Snowden wants to discuss US spy scandal in Berlin
Iran Press TV
Fri Nov 1, 2013 5:50PM GMT
US intelligence whistleblower Edward Snowden has said he is willing to travel to Berlin to discuss US spying scandal, urging the international community to help persuade Washington to drop its charges against him.
Snowden's comments came in a letter released on Friday in Berlin by German lawmaker Hans-Christian Stroebele after meeting the whistleblower in Moscow a day earlier.
Stroebele presented the letter to the German media and sent it to Chancellor Angela Merkel, the German parliament, and the German Federal Prosecutors.
In the letter, Snowden indicated that he will not speak with German officials until the United States stops its prosecution of leakers like him.
'I am confident that with the support of the international community, the government of the United States will abandon this harmful behavior,' wrote Snowden in the letter.
'I look forward to speaking with you in your country when the situation is resolved," he added.
Earlier on Friday, German Interior Minister Hans-Peter Friedrich said Germany is prepared to meet with the US intelligence whistleblower Edward Snowden to receive details about Washington's spying activities.
'If Snowden is willing to talk to German authorities then we will find ways,' said Friedrich.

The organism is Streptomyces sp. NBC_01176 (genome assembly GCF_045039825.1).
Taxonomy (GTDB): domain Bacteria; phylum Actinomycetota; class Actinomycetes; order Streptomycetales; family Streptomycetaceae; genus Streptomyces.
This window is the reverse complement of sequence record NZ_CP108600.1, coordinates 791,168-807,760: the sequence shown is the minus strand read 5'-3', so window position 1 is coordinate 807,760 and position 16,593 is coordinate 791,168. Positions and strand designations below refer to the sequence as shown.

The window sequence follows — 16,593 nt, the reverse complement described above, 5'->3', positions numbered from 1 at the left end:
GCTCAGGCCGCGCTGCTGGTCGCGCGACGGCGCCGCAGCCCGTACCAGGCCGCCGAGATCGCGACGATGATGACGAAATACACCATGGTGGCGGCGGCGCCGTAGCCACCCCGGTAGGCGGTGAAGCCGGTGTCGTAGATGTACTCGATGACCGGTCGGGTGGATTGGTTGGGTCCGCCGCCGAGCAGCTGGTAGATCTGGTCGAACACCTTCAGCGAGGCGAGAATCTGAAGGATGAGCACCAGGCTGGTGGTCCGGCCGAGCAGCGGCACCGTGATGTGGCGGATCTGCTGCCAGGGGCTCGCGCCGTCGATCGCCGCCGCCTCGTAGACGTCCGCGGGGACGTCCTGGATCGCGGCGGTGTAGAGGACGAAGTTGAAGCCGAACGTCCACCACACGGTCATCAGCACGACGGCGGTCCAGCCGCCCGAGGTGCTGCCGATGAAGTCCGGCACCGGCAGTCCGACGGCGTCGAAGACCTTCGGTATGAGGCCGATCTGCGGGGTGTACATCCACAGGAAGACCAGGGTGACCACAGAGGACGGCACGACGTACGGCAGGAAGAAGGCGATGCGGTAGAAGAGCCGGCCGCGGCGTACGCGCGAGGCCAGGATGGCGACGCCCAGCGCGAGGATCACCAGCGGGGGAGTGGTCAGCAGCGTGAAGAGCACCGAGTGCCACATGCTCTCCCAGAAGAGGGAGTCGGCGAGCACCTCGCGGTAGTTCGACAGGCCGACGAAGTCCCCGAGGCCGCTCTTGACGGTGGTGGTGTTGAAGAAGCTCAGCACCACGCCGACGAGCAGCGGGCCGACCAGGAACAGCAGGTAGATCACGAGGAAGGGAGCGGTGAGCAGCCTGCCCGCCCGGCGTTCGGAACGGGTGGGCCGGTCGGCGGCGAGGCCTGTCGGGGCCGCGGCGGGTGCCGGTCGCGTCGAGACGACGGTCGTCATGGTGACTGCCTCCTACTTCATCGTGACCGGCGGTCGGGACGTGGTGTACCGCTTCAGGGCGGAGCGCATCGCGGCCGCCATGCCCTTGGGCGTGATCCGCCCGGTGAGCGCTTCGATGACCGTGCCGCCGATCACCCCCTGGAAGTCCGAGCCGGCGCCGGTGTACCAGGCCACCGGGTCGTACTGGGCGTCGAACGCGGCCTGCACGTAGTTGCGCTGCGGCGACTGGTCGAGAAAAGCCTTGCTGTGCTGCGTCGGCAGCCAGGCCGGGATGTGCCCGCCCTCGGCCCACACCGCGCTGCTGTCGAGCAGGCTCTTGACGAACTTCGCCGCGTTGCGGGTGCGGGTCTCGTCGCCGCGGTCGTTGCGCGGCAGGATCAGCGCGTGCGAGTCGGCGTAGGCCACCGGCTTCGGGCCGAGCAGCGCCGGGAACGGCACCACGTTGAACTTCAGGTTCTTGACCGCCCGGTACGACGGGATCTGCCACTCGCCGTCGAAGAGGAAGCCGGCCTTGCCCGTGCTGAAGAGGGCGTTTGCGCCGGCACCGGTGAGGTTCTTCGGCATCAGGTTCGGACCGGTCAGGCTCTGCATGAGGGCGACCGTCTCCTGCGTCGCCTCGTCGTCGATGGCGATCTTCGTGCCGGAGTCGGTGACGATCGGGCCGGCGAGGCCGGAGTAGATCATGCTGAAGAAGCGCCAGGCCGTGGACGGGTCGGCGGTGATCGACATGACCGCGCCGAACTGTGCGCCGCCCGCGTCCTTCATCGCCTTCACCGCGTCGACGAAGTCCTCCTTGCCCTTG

This comes at a time that Germany is seeking answers to recent reports based on leaked documents by Snowden that the US National Security Agency (NSA) has monitored Merkel's mobile phone for more than 10 years.
On October 30, the heads of Germany's foreign and domestic intelligence agencies visited Washington to probe the spying controversy.
The German parliament is scheduled to convene on November 18 to discuss the spying scandal while some MPs, including Stroebele, have demanded a public inquiry calling in witnesses including Snowden.
Snowden, who was granted political asylum in Russia on August 1, has been charged in the United States with espionage and theft of government property after leaking documents that revealed the NSA and the Federal Bureau of Investigation (FBI) have been secretly gathering information of people in both the US and all around the world.
The NSA scandal took even broader dimensions when Snowden revealed information about its espionage activities targeting friendly countries.
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